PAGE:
The Spare Room
Many of us love our friends just as much as our family members. We often believe we would go to great lengths to protect them, as does Helen, the narrator of The Spare Room. Garner's novel is the story of a fifteen-year-old friendship between two women in their sixties, a period that is perhaps the busiest in a woman’s life with competing familial, social, and in many cases, professional demands.
Nicola, an artsy bohemian who turned her back on mainstream culture in the 1970s, goes to stay with Helen in her spare room in Melbourne so that she can undergo alternative Vitamin C treatments for her stage-four cancer. Selfless Helen, who initially does whatever is necessary to accommodate her friend, quickly butts heads with Nicola’s coping method of choice: denial. As Helen puts her life on hold caring for Nicola for a mere "fortnight," which turns into three weeks, she quickly becomes overcome with fatigue. Her exhaustion stems not only from the constant care she feels her friend needs, but also from having to hold her tongue in the face of money-grubbing charlatans and her much-loved friend’s magical thinking regarding her disease.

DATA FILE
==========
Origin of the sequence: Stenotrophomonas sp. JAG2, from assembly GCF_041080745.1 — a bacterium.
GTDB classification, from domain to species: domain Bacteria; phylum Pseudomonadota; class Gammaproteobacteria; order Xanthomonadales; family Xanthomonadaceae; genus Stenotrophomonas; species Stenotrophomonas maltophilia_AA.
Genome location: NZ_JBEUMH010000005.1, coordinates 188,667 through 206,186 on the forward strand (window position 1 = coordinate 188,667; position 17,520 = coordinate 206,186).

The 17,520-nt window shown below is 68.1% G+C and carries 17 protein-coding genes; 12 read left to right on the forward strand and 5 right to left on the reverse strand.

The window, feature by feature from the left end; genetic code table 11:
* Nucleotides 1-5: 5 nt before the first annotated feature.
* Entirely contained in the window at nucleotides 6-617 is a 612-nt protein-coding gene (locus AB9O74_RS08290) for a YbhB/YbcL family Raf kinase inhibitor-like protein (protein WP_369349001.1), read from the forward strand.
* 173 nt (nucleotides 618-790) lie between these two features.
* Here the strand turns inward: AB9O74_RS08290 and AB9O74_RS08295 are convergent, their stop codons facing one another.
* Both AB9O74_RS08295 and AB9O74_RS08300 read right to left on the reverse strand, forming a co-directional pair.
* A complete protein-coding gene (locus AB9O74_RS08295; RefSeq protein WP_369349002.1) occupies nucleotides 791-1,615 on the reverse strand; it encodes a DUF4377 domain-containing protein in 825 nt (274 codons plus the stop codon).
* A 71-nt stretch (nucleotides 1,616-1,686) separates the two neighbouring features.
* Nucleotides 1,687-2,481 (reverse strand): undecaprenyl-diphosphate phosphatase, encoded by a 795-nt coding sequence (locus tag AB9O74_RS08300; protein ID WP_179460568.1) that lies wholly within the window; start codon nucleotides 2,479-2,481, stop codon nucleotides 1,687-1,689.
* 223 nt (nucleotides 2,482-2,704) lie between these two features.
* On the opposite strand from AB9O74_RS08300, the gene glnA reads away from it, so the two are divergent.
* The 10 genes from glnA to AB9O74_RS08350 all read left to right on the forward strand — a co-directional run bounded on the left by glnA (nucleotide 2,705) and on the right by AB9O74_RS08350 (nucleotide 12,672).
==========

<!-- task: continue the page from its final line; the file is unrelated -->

It may be difficult to imagine this as light reading. However, Garner is a master of concision, and it is difficult to find even a single superfluous sentence in her 175 pages. In addition to shedding light on the limits of friendship, she also celebrates key aspects of friendship between women: the validation of thoughts and feelings, the understanding, and the laughter. In fact, it is Garner’s use of rich, dark humour that knocks the stuffing out of death and illness in this book and keeps the narrative rolling.
Although many young women will feel this scenario is still a long way off, Nicola’s harsh look back on what she made of her life will cause some to realize just how insidious and powerful mainstream culture is. Our strong and seemingly invincible bohemian mothers and aunts who chose their counterculture lives in the 1970s have not always been immune to the pervasiveness of the status quo and how it still manages to creep in and colour their basic personal views. The Spare Room gives us all a much needed reminder of the work that we as women still have ahead of us, not only in striving for equality in material terms, but also in acknowledging and validating our own personal struggles with mainstream culture as we head down the road less traveled.
In short, The Spare Room should be read not only for the quality of the writing but also for the situation that everyone will be pushed one day to consider. This is a perfect book for an intergenerational book club.